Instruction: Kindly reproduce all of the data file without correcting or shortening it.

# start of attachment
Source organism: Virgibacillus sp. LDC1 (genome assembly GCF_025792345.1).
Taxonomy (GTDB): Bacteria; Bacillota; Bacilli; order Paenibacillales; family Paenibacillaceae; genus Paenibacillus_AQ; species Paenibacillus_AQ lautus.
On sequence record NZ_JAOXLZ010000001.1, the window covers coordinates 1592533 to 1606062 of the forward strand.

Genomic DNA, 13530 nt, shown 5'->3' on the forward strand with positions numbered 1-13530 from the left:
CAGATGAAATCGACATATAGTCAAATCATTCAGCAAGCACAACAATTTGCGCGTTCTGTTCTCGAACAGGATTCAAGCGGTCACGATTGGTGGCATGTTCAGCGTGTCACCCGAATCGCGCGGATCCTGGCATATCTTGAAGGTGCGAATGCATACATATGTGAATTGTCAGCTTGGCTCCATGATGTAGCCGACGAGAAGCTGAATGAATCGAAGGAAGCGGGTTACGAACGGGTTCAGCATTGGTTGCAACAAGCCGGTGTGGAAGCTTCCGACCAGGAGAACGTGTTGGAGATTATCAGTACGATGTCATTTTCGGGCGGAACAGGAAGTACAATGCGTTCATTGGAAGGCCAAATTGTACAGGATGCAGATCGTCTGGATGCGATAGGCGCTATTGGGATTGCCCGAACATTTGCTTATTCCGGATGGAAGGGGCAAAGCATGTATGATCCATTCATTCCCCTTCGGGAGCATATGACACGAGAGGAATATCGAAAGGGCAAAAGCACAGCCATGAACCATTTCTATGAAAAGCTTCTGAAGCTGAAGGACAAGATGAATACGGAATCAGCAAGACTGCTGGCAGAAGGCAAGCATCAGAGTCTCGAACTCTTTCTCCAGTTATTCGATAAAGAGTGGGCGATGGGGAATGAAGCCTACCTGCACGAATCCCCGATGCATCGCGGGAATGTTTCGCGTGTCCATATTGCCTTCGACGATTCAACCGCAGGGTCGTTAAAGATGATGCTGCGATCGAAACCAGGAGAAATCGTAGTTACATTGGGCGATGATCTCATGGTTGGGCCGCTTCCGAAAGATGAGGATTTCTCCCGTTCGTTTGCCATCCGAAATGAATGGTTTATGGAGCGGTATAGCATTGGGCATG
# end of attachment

Source organism: Virgibacillus sp. LDC1 (genome assembly GCF_025792345.1).
Taxonomy (GTDB): Bacteria; Bacillota; Bacilli; order Paenibacillales; family Paenibacillaceae; genus Paenibacillus_AQ; species Paenibacillus_AQ lautus.
On sequence record NZ_JAOXLZ010000001.1, the window covers coordinates 1592533 to 1606062 of the forward strand.

Genomic DNA, 13530 nt, shown 5'->3' on the forward strand with positions numbered 1-13530 from the left:
CAGATGAAATCGACATATAGTCAAATCATTCAGCAAGCACAACAATTTGCGCGTTCTGTTCTCGAACAGGATTCAAGCGGTCACGATTGGTGGCATGTTCAGCGTGTCACCCGAATCGCGCGGATCCTGGCATATCTTGAAGGTGCGAATGCATACATATGTGAATTGTCAGCTTGGCTCCATGATGTAGCCGACGAGAAGCTGAATGAATCGAAGGAAGCGGGTTACGAACGGGTTCAGCATTGGTTGCAACAAGCCGGTGTGGAAGCTTCCGACCAGGAGAACGTGTTGGAGATTATCAGTACGATGTCATTTTCGGGCGGAACAGGAAGTACAATGCGTTCATTGGAAGGCCAAATTGTACAGGATGCAGATCGTCTGGATGCGATAGGCGCTATTGGGATTGCCCGAACATTTGCTTATTCCGGATGGAAGGGGCAAAGCATGTATGATCCATTCATTCCCCTTCGGGAGCATATGACACGAGAGGAATATCGAAAGGGCAAAAGCACAGCCATGAACCATTTCTATGAAAAGCTTCTGAAGCTGAAGGACAAGATGAATACGGAATCAGCAAGACTGCTGGCAGAAGGCAAGCATCAGAGTCTCGAACTCTTTCTCCAGTTATTCGATAAAGAGTGGGCGATGGGGAATGAAGCCTACCTGCACGAATCCCCGATGCATCGCGGGAATGTTTCGCGTGTCCATATTGCCTTCGACGATTCAACCGCAGGGTCGTTAAAGATGATGCTGCGATCGAAACCAGGAGAAATCGTAGTTACATTGGGCGATGATCTCATGGTTGGGCCGCTTCCGAAAGATGAGGATTTCTCCCGTTCGTTTGCCATCCGAAATGAATGGTTTATGGAGCGGTATAGCATTGGGCATG